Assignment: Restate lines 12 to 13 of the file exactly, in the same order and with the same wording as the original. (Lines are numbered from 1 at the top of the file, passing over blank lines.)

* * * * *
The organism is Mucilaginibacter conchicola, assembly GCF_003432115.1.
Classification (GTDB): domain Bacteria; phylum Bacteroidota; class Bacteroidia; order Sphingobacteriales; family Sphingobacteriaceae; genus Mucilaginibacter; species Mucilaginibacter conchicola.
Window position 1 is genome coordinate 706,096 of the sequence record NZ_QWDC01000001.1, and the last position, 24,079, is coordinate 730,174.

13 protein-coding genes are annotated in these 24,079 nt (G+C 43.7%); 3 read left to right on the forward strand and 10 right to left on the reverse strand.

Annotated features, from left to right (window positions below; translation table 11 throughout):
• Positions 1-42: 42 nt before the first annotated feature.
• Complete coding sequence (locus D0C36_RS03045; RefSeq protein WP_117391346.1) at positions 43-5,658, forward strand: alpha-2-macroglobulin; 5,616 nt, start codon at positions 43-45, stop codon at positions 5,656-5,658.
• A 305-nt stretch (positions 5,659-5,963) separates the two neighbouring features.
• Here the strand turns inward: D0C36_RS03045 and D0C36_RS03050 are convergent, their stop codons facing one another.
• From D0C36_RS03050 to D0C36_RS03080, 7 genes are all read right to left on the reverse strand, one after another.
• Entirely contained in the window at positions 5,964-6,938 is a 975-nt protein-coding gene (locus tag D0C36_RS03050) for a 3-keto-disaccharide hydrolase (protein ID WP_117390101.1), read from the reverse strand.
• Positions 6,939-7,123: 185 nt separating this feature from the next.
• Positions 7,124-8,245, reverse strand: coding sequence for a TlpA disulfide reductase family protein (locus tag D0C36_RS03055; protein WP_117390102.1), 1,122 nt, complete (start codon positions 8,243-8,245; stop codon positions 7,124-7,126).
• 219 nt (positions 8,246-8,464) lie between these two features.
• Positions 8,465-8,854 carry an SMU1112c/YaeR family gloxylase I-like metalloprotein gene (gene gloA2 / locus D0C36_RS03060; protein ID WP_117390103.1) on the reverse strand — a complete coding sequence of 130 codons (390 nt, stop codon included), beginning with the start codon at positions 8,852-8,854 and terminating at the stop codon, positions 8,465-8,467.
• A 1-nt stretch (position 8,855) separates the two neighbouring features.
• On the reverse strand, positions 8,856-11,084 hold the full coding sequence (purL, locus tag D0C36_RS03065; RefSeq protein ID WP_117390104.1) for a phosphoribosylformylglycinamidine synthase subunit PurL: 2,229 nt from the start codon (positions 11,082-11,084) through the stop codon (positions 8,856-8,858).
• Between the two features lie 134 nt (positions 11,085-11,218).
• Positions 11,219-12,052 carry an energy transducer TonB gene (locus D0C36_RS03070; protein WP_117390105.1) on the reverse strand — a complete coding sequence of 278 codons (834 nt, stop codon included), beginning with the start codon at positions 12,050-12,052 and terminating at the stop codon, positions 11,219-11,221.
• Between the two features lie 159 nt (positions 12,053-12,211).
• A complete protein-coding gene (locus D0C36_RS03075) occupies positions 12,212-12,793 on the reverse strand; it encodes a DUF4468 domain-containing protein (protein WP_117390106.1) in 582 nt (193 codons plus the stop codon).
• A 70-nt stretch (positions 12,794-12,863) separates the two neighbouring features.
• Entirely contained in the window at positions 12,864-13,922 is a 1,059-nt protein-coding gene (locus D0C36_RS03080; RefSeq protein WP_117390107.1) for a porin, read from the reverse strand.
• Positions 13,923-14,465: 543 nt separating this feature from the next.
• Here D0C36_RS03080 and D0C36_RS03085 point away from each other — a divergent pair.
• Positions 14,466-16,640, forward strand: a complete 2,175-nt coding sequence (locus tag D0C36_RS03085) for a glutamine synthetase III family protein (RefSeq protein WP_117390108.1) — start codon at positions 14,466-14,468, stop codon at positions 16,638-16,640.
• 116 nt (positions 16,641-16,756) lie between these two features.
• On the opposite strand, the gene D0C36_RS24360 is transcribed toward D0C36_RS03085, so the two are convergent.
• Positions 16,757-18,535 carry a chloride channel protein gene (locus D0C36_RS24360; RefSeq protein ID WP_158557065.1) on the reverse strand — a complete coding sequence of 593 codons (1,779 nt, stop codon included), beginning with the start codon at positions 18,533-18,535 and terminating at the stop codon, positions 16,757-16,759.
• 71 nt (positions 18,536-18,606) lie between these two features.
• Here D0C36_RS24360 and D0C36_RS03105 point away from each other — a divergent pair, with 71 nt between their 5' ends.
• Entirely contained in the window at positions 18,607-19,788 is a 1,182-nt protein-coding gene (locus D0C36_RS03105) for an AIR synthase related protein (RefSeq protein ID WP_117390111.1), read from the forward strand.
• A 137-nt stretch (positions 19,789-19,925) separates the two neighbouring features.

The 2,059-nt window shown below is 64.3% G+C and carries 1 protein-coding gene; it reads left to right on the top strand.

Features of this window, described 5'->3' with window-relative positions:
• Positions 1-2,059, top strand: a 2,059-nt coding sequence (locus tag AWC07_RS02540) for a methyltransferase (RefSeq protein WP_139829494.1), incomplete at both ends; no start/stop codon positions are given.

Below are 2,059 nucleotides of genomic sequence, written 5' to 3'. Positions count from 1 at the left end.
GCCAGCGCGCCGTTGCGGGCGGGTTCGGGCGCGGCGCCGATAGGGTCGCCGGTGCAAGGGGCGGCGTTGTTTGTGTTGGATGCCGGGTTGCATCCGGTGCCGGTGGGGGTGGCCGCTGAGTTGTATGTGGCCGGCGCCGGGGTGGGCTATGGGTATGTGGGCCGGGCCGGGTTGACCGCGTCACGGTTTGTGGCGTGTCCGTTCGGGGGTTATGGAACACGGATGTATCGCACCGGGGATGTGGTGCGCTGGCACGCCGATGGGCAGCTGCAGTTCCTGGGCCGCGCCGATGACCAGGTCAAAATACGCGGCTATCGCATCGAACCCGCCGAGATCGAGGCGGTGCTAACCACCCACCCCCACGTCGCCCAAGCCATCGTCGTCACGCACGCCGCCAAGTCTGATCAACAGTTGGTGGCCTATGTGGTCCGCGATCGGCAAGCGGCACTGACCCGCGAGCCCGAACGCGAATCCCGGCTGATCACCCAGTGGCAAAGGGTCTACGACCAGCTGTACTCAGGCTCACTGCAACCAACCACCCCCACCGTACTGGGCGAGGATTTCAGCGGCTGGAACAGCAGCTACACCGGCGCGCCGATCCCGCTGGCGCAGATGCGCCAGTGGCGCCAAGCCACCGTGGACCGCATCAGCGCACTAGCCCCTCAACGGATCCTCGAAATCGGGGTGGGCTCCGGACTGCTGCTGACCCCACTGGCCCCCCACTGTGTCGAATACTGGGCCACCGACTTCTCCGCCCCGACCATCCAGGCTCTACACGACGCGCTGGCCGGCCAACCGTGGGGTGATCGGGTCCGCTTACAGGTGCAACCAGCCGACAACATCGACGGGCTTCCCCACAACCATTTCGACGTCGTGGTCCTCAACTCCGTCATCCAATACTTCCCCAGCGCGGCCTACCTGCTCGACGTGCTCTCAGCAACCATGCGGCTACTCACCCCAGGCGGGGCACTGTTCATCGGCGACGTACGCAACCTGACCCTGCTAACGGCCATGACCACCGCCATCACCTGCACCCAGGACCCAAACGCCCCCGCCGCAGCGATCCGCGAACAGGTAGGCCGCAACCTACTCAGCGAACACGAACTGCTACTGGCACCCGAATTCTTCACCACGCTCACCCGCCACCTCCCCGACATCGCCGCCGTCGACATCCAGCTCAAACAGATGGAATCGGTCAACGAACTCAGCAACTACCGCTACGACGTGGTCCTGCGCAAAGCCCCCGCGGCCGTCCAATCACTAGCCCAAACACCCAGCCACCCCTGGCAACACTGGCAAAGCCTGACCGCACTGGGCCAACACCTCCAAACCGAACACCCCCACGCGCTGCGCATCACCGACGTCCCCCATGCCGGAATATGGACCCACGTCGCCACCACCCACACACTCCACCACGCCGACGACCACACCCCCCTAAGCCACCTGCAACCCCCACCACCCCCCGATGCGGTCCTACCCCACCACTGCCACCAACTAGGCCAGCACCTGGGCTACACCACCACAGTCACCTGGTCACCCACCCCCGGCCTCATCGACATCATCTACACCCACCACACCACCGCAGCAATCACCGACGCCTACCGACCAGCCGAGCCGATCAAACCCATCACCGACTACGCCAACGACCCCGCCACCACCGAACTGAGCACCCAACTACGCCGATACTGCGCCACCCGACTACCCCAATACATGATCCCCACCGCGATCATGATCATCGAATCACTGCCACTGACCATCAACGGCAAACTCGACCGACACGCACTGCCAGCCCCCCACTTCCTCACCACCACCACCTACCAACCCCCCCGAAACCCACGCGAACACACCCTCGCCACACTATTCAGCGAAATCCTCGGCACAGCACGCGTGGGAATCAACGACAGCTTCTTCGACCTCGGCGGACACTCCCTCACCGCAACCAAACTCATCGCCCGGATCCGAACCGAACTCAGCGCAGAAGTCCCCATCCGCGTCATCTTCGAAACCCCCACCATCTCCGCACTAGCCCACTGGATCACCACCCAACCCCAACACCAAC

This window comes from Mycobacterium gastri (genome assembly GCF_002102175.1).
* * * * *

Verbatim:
• Positions 6,939-7,123: 185 nt separating this feature from the next.
• Positions 7,124-8,245, reverse strand: coding sequence for a TlpA disulfide reductase family protein (locus tag D0C36_RS03055; protein WP_117390102.1), 1,122 nt, complete (start codon positions 8,243-8,245; stop codon positions 7,124-7,126).